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Asked to write a thought leadership piece? Don't panic. - ENNclick Leadership constantly presents challenges to a leader and their abilities. These challenges are an incitation to rise to another level, to test yourself and improve in the process, and to show that you can accomplish something that may seem difficult or even impossible. This section describes the kinds of challenges a leader faces, and suggests some ways in which leaders can weather and benefit from them. The challenges of leadership are really of three kinds: external, coming from people and situations; internal, stemming from within the leader himself; and those arising from the nature of the leadership role. It's almost impossible to imagine a situation where a leader doesn't have to cope with external challenges. In an organization, such issues as lack of funding and other resources, opposition from forces in the community, and interpersonal problems within the organization often rear their heads. Social, economic, and political forces in the larger world can affect the organization as well. To some extent, the measure of any leader is how well he can deal with the constant succession of crises and minor annoyances that threaten the mission of his group. If he is able to solve problems, take advantage of opportunities, and resolve conflict with an air of calm and a minimum of fuss, most of the external issues are hardly noticeable to anyone else. If the leader doesn't handle external challenges well, the organization probably won't, either. We've all seen examples of this, in organizations where everyone, from the director to the custodian, has a constantly worried look, and news is passed in whispers. When people feel that leaders are stressed or unsure, they themselves become stressed or unsure as well, and the emphasis of the group moves from its mission to the current worrisome situation. While leadership presents to each of us the opportunity to demonstrate the best of what we are, it also exposes our limitations. In many cases, good leaders have to overcome those limitations in order to transmit and follow their vision. Fear, lack of confidence, insecurity, impatience, intolerance (all can act as barriers to leadership. At the same time, acknowledging and overcoming them can turn a mediocre leader into a great one. It's often very difficult for people, especially those who see themselves as leaders, to admit that they might have personality traits or personal characteristics that interfere with their ability to reach their goals. Part of good leadership is learning to accept the reality of those traits, and working to change them so they don't get in the way. Sometimes, what seems to be an advantage may present a challenge as well. A leader who's extremely decisive may alienate followers by never consulting them, or by consistently ignoring their advice. A leader who's terrific at developing relationships with others in the organization may be unable to tell someone when she's not doing her job. Some characteristics can be double-edged swords, positive in some circumstances and negative in others. The real challenge is in knowing the difference, and adapting your behavior accordingly. As a leader, you are responsible for your group's vision and mission, for upholding a standard, often for being the group's representative to the rest of the world and its protector as well. These responsibilities might be shared, but in most organizations, one person takes the largest part of the burden. In addition to its responsibilities, leadership brings such challenges as motivating people - often without seeming to do so - and keeping them from stagnating when they're doing well. Leaders also have to motivate themselves, and not just to seem, but actually to be, enthusiastic about what they're doing. They have to be aware of serving their group and its members and all that that entails. In other words, they have to be leaders all the time. One obvious - and correct - answer to this question is "all the time," but in fact some times are more likely than others. Leadership is usually the most difficult when the situation is changing or unstable. When a grass roots group is doing well - gathering allies, getting its message across, attracting funding - no one much notices what the director does; but when something unexpected happens, she's expected to take care of it, often in a very public way. Some particular times when challenges may arise: One community-based organization faced all of the above circumstances at once. The organization had gone from a staff of three - the founders - to a staff of ten in less than a year, as a result of a drastic expansion in its operations. During that year, it had also changed its structure, from a corporation owned by the three founders to one owned by a Board of Directors. As if that weren't enough, at the end of the year, the director - one of the original three - became extremely ill and resigned, and another of the founders took over as director. It was up to him to pull the staff together, learn how to work in the new system, manage a larger and more complicated budget, deal with everyone's feelings about losing one of the founders, and at the same time establish himself as the leader of the organization. The challenges of leadership are ongoing and occur daily. Knowing when the greatest challenges are likely to arise, however, can prepare you to meet them successfully. As we discussed above, there are challenges that come from external sources (other people, situations), from internal sources (within the leader herself), and from the circumstances of leadership. We'll examine each of these categories, and consider some strategies for addressing them. The world surprises us at every turn, throwing up barriers where the way seems clear, and revealing broad highways where there seemed to be only brick walls. Both kinds of surprises - sometimes the positive more than the negative - present opportunities for exercising leadership, with all the challenges they entail. Some common situations that call for leaders to use their resources include: This is by no means a comprehensive list, and most Tool Box users will be able to think of many other possibilities from their own experience. It's clear, however, that leaders are often tested by external events and people. What are some of the general strategies they can use to cope with these and other external - and therefore often unpredictable and uncontrollable - circumstances? Regardless of the situation, it's important for leaders to do something. Waiting is occasionally the right strategy, but even when it is, it makes a group nervous to see its leader apparently not exercising some control. At the beginning of his first term, in the depths of the Depression, Franklin Roosevelt created government agencies and programs, took steps to control the economy, and generally looked like he was in charge. If disaster has struck (you've just lost a major source of funding, perhaps ), how can you turn what looks like the end of the world into a new beginning? Not everything he tried worked, but the overall - and accurate - impression people got was that he was trying to control an awful situation, and they took comfort from that. Can you change the way the organization operates to deal with the loss? Throughout his long presidency, Roosevelt continued to be proactive, and history has largely proven the wisdom and effectiveness of his strategy. Can you use the fact that you're about to lose services to gain community and political support? Can you expand your horizons and your reach through collaboration? Don't just look at the obvious, but consider a situation from all perspectives, and search for unusual ways to make things work. This doesn't mean come out fighting, but rather identify and acknowledge the conflict, and work to resolve it. This is true both for conflict within your group, and conflict between the group and others outside it. Far too many people, leaders included, act as if conflict doesn't exist, because they find it difficult or frightening to deal with. As a result, it only grows worse, and by the time it erupts, it may be nearly impossible to resolve. If it's faced early, nearly any conflict can be resolved in a way that is beneficial for everyone involved. It's a function of leadership to have the courage to name the conflict and work on it. If there's a philosophical difference among the staff of an organization, for instance, it's important that it be acknowledged and discussed. If that's done in a matter-of-fact way, without any finger-pointing or accusations about lack of political correctness or philosophical purity - before it gets to the point where people are angry with one another - it can lead to an exchange of ideas instead of insults and rancor. The mix of ideas in the organization can become richer, everyone can feel that his point of view is taken seriously, and the whole staff can benefit. If there's opposition to what you're doing, it may only be to one specific part of it, or may be based on misunderstanding. There are few groups or individuals who don't have some common interests. If you can find those, you may have a basis for solving problems and making it possible for people to work together. If you're mediating a conflict within the organization, don't take sides, even if you think you know one side is right. That will come out if you mediate objectively and well. If you're faced with detractors or opposition, don't automatically assume they're villains. What are their concerns, and why do they disagree with what you're doing? Don't get sucked into a fight unless there's really no alternative. Even rabid opposition can often be overcome through a combination of respect, political pressure, and creative problem solving. When you do feel you have to fight, pick your battles carefully. Make sure you have the resources - money, political and other allies, volunteer help, whatever you need - to sustain conflict. This is important both within and outside your group or organization. Battles can advance your cause, or they can kill your initiative once and for all. Within the group, involve as many people as possible in decisions, and make sure they have control over what they do. The more they own their jobs and the organization, the more enthusiastic they'll be, the more effective the organization will be, and the more effective you'll be as a leader. Outside the organization, try to forge ties with other organizations and groups. Let them know what you're doing, get and give support, and work with them to the extent you can. Make common cause with other groups that have similar interests. In numbers, there is strength, and you'll be stronger as an alliance of groups than any one of you could be individually. As is stated often in the Community Tool Box, it's important that any collaboration you enter into be consistent with your mission and philosophy. Being part of a community coalition that includes organizations and groups with very different goals and philosophies is usually not a problem. You can work together on issues on which you agree, and choose not to where you disagree. But entering into a contract or collaborative grant arrangement with an organization whose philosophy is very different from yours can be disastrous. That's hardly news, but it means that they come with all the same problems and failings as everyone else. One of the greatest challenges of leadership is facing your own personal issues, and making sure they don't prevent you from exercising leadership. Acknowledging the attitudes and tendencies that get in your way, and working to overcome them, is absolutely necessary if you're to become an effective leader. Among the most common personal traits that good leaders have to overcome or keep in check are: The administrator of a state agency constantly voiced his commitment to listening to the opinions and judgments of those in the field. To his credit, he often consulted with providers about new directions or new initiatives that the agency was planning. When the advice from the field was negative, however, he invariably ignored it, and got angry if anyone suggested that he was not really being collaborative if he only listened to advice when it confirmed his plans or beliefs. He behaved the same way with his subordinates in the agency, often to the point of screaming at people when they disagreed with him. The result was that, far from providers feeling included, they felt shut out and cheated by the administrator's actions. He instituted a number of regulations and reforms that didn't work because of his inability to listen to negative feedback, and his relationships with those in the field deteriorated drastically. He continued to tout his willingness to ask for opinions and advice from providers, but was never able either to accept disagreement, or to accept the suggestion that he was anything but completely open and collaborative. Harry Truman made the decision to drop the A-bomb on Hiroshima, and then went to bed and slept all night. Regardless of what you think about the decision - the human costs were staggering, and historians still dispute whether it saved lives in the long run by eliminating the need for an Allied invasion of Japan - Truman's response to it is instructive. He struggled with the decision itself..once he made it, he accepted that it was done, and there was no point in agonizing further. In addition to character traits that can get in a leader's way, there are the effects of health and personal crises. The director of a health care organization who was being treated for liver cancer decided to resign because she felt she needed to put all her energy into recovery, and couldn't do justice to her leadership position. The director of a community-based organization continued to work while his wife was being treated for cancer, but found himself making serious mistakes in a variety of situations. Divorce, deaths, personal financial reverses - in short, any of the same personal issues that anyone else might have to face - can beset any leader at any time. It's important to understand that those kinds of crises will probably have an effect on your leadership, unless you're extremely good at separating the different areas of your life. Again, this list is far from complete, but it includes many of the most common stumbling blocks that leaders throw in front of themselves. Fortunately, there are some strategies that can be used to identify and remove those stumbling blocks, or at least cut them down so you can jump over them more easily. Listen to people's responses to your ideas, plans, and opinions. Listen to a broad range of people, not just to those who agree with you. Probe to find out why they think or feel the way they do. Assume that everyone has something important to say. If you hear the same things from a number of different and diverse sources, you should at least consider the possibility that they're accurate. If they're about things you do that you can change, you might give it a try. This is feedback (people's views of you) from everyone around you - staff, volunteers, Board, participants, people from other organizations or groups yours works with - anyone you work with in any way. Or do calm and good feeling seem to reside wherever you do? As with listening, if you hear the same thing from a lot of different sources, it's probably true. All the feedback in the world won't do you any good unless you do something with it. The chances are that the answer lies somewhere in between these extremes, but it probably should be closer to the calm and good feeling side. Even if you're involved in a battle with the forces of evil, you can foster calm in yourself and those you work with. At the same time, your group could be on top of the world, and you and your colleagues could still be climbing the walls if that's the kind of atmosphere you create. Another question to ask is whether the people you work with are happy and enthusiastic. If you're meeting their needs, the chances are they will be. If you're insensitive and impatient, if you play favorites, if you're disengaged from them and from the cause, or if you're downright nasty, they'll probably wish they were somewhere else. Taking a look around will tell you a lot about what - and how - you're doing as a leader. Most of us find it difficult to change entirely on our own. A psychotherapist, a good friend, a perceptive colleague, or a trusted clergyman might be able to help you gain perspective on issues that you find hard to face. Many people find meditation or some form of self-discovery helpful in understanding themselves and in getting through change. The difficulty here is that, if you're defensive, you're likely to be defensive about being defensive. If you're insecure, you may well be insecure about finding help - there's always the chance that you'll find out that your insecurity is well-founded. One of the greatest challenges of leadership is shouldering the responsibility it confers. Part of that responsibility is the responsibility to deal with those aspects of yourself that can keep you from being an effective leader. A leadership position brings with it unique demands. Leaders can be looked on as authority figures, as saviors, as fixers of things that are broken, as spiritual guides, as mentors, as models, as inspirers, as teachers..short, they may be seen however others choose to see them. This in itself carries a set of challenges, in addition to those posed by what all leaders indeed have to do in order to keep things going. Some of the issues that leaders have to cope with specifically Perhaps even more threatening than burnout is "burn-down" - the loss of passion and intensity that can come with familiarity and long service. You may still care about what you're doing, but the enthusiasm just isn't there anymore. In many ways, this condition may be even harder to deal with than burnout. At least if you're burned out, it's obvious: if you're burned down, especially if it's happened over a long period, neither you nor others may have realized it. So how can you continue to be a leader and also continue to be a functioning human being? There are things you can do to retain both your sanity and your competency. Hold occasional meetings and at-least-yearly retreats to discuss vision and renew commitment. These will serve both to review the vision to see if it still resonates (and to rework it if necessary), and to renew your and others' purpose and pursuit of it. They'll help to remind you of why you're doing this in the first place, give you an opportunity to work on group solidarity, and - ideally - leave you feeling refreshed and ready to carry on. Surround yourself with good people who share your vision. If you can find others who are competent and committed to whom you can delegate some of the tasks of leadership, it will both remove pressure from you, and make your group stronger. One of the greatest mistakes a leader can make is to be threatened by others' abilities. In fact, sharing responsibility with capable people makes all of you more effective, and strengthens your leadership. Having competent people to depend on also means that you can develop systems and know they'll work. Organizational maintenance becomes much easier, and you have more time to devote to the actual pursuit of your vision. Find an individual or group with whom you can discuss the realities of leadership. In many communities, some heads of organizations meet on a regular basis to talk about the difficulties and rewards of their situations with others who truly understand. Some such arrangement can be a valuable hedge against burnout, and can also help you gain insight into how you function as a leader. It can introduce you to alternative ways of doing things, as well as giving you a chance to vent, and to realize you're not alone. The founder and director of a prominent think tank once went seven years without a day off - including Sundays. (That includes two leap year days, for those of you doing the math.) Even if that doesn't cause burnout, it's not good for your creativity or your understanding of the world. Everything becomes work or related to work: the world holds no other reality, and leadership becomes all you do. In order to maintain perspective and to keep yourself fresh, you need to take time away from being a leader, and away from your organization or initiative. It's important to have an activity that gets you away from your daily concerns, and to take days off from time to time. Some people meditate every day, others play music regularly, others participate in sports or fitness activities. Your getaway doesn't have to be an everyday thing, but it should be something you love and look forward to, and it should be frequent and regular. It may be as simple as taking a walk with your kids for an hour every evening - whatever it is that relaxes your mind and feeds your soul. Rather than detracting from your effectiveness, your time off will increase it. A program director at a community college negotiated a month off every summer when he wouldn't be on call, or even reachable, no matter what happened. He and his family would go away, not telling the college where, and he would do his best to forget about work for that month. He came back recharged, often with new ideas, and ready to get on with the year. Depending upon how you approach it, leadership can be a hard and lonely road, or an exciting and collaborative trip to a new place. The more, and more useful, strategies you can find to cope with its challenges, the better leader you'll be. They come in three categories: external (from people and situations); internal (from within the leader herself); and stemming from the circumstance of being a leader. They often arise in periods of instability or change, such when a program or period of work is beginning or ending, or when a group or organization is in transition. Some are concrete and limited - dealing with a particular situation, for instance - but many are more abstract and ongoing, such as keeping your group focused on its vision over the long term. Emerging Leader Emerging Leadership in Nonprofit Organizations: Myths, Meaning and Motivations by the Leadership Academy of the Center for Creative Leadership. For each category of challenge, there are strategies that can help leaders cope. For the external, these include: Online Resource The Center for Creative Leadership The Center for Strategic Management The Connective Leadership Institute The Challenges Leaders Face Around the World: More Similar than Different is a white paper from the Center for Creative Leadership by William A. Sep 6, 2016. Don't panic if you're asked to write a thought leadership article for. You've been asked to write a piece of content because you are, for sure.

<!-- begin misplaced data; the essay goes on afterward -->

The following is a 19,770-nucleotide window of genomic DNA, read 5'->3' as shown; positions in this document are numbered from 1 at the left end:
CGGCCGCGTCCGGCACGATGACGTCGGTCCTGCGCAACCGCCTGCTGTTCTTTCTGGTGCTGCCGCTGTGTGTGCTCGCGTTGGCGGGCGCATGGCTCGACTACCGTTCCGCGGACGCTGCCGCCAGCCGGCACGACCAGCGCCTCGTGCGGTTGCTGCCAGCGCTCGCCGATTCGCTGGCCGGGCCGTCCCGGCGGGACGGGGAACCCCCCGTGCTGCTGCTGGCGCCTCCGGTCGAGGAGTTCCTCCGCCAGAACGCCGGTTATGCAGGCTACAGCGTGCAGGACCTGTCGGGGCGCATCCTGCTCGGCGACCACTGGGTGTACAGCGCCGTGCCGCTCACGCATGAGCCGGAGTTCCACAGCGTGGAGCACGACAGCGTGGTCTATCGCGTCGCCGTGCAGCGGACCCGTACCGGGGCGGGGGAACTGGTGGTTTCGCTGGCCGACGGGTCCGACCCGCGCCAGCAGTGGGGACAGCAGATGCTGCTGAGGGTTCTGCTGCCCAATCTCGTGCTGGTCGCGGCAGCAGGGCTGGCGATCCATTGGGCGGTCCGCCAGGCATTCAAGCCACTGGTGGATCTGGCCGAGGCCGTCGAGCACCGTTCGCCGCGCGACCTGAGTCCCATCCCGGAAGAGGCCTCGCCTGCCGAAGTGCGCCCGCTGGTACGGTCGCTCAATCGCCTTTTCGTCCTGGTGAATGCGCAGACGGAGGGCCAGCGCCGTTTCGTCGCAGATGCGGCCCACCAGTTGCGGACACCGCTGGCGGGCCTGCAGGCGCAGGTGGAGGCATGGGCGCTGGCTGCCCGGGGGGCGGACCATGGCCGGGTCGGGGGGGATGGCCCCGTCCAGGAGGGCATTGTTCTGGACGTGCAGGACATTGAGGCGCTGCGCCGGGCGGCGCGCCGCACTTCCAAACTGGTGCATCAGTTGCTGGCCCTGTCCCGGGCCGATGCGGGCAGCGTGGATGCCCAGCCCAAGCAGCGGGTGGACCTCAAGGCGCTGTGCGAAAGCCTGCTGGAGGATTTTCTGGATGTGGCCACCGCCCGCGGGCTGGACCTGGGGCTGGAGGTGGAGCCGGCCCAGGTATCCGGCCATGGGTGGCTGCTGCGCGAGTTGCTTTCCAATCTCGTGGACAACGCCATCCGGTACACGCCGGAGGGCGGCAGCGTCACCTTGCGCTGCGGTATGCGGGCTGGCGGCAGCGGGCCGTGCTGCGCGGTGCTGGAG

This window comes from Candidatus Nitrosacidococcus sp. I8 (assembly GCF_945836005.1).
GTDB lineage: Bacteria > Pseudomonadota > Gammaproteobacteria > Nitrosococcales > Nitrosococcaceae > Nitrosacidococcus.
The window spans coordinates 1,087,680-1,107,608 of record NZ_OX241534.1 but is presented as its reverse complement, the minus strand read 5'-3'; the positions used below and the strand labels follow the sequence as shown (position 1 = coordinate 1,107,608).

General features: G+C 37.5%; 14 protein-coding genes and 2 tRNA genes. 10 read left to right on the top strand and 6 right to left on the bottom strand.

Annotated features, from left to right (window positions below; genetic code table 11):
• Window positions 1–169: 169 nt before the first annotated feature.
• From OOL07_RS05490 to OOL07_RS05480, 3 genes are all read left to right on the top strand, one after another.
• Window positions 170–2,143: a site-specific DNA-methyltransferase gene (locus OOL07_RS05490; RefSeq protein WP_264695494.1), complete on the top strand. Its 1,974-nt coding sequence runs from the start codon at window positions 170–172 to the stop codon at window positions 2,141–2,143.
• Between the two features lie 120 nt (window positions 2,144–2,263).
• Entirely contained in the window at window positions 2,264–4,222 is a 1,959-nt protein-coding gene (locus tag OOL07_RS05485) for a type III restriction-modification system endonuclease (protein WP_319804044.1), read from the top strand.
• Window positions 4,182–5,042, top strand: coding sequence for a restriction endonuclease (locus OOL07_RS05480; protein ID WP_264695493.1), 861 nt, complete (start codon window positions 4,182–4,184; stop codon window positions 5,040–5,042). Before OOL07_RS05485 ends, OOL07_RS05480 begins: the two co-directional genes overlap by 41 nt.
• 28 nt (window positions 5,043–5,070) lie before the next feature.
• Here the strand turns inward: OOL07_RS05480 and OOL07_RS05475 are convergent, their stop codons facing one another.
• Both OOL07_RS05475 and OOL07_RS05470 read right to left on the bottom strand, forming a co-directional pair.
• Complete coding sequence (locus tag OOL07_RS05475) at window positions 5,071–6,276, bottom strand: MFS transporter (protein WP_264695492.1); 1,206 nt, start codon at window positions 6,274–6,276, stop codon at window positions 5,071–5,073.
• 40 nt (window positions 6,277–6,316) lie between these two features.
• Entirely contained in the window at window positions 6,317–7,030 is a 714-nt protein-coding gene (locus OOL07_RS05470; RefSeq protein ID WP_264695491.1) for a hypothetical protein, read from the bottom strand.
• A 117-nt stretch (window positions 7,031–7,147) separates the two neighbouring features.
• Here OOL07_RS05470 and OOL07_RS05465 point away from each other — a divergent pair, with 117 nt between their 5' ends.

What Is Thought Leadership? And When You Should Use It. Because we know how to create all the proven types of thought leadership content – from lighter articles to more in-depth case studies and reports – we are able to move our clients’ customers through the conversion funnel efficiently. Our philosophy is to begin to by piquing the curiosity of visitors to the website who have come through Google or a press hit; then engage them with some more thorough analysis which establishes our clients’ leadership; and finally, convert them into a prospective client, getting them on the phone with a member of the sales team. Mar 18, 2017. I define thought leadership as a type of content marketing where you tap into the talent, experience, and passion inside your business, or from.